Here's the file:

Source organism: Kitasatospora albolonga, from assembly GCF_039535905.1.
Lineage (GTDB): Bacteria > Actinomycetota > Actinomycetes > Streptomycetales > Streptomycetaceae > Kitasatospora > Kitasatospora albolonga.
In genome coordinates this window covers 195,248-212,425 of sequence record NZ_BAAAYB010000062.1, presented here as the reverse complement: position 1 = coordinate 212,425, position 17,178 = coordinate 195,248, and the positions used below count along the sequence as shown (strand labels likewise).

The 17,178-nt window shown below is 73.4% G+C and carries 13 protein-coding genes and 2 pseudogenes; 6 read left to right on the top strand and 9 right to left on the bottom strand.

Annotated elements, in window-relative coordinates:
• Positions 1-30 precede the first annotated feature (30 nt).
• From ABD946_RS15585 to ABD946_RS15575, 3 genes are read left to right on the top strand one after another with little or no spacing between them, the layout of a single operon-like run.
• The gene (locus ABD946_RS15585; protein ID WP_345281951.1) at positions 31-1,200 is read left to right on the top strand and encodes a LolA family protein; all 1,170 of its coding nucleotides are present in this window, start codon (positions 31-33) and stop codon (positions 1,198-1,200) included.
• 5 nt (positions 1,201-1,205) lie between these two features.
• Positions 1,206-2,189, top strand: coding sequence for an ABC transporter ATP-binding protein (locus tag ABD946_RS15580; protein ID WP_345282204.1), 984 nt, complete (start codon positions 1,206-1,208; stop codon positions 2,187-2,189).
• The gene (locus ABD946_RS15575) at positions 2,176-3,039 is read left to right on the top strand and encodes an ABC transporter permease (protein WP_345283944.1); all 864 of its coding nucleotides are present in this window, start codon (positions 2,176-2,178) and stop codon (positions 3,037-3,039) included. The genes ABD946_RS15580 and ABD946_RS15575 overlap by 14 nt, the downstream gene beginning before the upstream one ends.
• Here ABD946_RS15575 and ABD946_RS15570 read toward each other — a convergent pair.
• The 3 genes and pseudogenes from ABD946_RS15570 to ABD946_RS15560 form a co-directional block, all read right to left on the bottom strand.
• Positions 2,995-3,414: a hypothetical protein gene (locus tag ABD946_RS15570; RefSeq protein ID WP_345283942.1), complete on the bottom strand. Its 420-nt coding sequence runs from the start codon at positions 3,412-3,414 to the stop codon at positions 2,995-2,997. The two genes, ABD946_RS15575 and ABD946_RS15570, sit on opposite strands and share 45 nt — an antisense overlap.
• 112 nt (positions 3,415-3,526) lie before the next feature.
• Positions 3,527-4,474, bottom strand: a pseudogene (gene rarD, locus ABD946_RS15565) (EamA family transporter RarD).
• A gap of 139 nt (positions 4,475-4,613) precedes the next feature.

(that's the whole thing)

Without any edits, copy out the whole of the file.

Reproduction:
Source organism: Kitasatospora albolonga, from assembly GCF_039535905.1.
Lineage (GTDB): Bacteria > Actinomycetota > Actinomycetes > Streptomycetales > Streptomycetaceae > Kitasatospora > Kitasatospora albolonga.
In genome coordinates this window covers 195,248-212,425 of sequence record NZ_BAAAYB010000062.1, presented here as the reverse complement: position 1 = coordinate 212,425, position 17,178 = coordinate 195,248, and the positions used below count along the sequence as shown (strand labels likewise).

The 17,178-nt window shown below is 73.4% G+C and carries 13 protein-coding genes and 2 pseudogenes; 6 read left to right on the top strand and 9 right to left on the bottom strand.

Annotated elements, in window-relative coordinates:
• Positions 1-30 precede the first annotated feature (30 nt).
• From ABD946_RS15585 to ABD946_RS15575, 3 genes are read left to right on the top strand one after another with little or no spacing between them, the layout of a single operon-like run.
• The gene (locus ABD946_RS15585; protein ID WP_345281951.1) at positions 31-1,200 is read left to right on the top strand and encodes a LolA family protein; all 1,170 of its coding nucleotides are present in this window, start codon (positions 31-33) and stop codon (positions 1,198-1,200) included.
• 5 nt (positions 1,201-1,205) lie between these two features.
• Positions 1,206-2,189, top strand: coding sequence for an ABC transporter ATP-binding protein (locus tag ABD946_RS15580; protein ID WP_345282204.1), 984 nt, complete (start codon positions 1,206-1,208; stop codon positions 2,187-2,189).
• The gene (locus ABD946_RS15575) at positions 2,176-3,039 is read left to right on the top strand and encodes an ABC transporter permease (protein WP_345283944.1); all 864 of its coding nucleotides are present in this window, start codon (positions 2,176-2,178) and stop codon (positions 3,037-3,039) included. The genes ABD946_RS15580 and ABD946_RS15575 overlap by 14 nt, the downstream gene beginning before the upstream one ends.
• Here ABD946_RS15575 and ABD946_RS15570 read toward each other — a convergent pair.
• The 3 genes and pseudogenes from ABD946_RS15570 to ABD946_RS15560 form a co-directional block, all read right to left on the bottom strand.
• Positions 2,995-3,414: a hypothetical protein gene (locus tag ABD946_RS15570; RefSeq protein ID WP_345283942.1), complete on the bottom strand. Its 420-nt coding sequence runs from the start codon at positions 3,412-3,414 to the stop codon at positions 2,995-2,997. The two genes, ABD946_RS15575 and ABD946_RS15570, sit on opposite strands and share 45 nt — an antisense overlap.
• 112 nt (positions 3,415-3,526) lie before the next feature.
• Positions 3,527-4,474, bottom strand: a pseudogene (gene rarD, locus ABD946_RS15565) (EamA family transporter RarD).
• A gap of 139 nt (positions 4,475-4,613) precedes the next feature.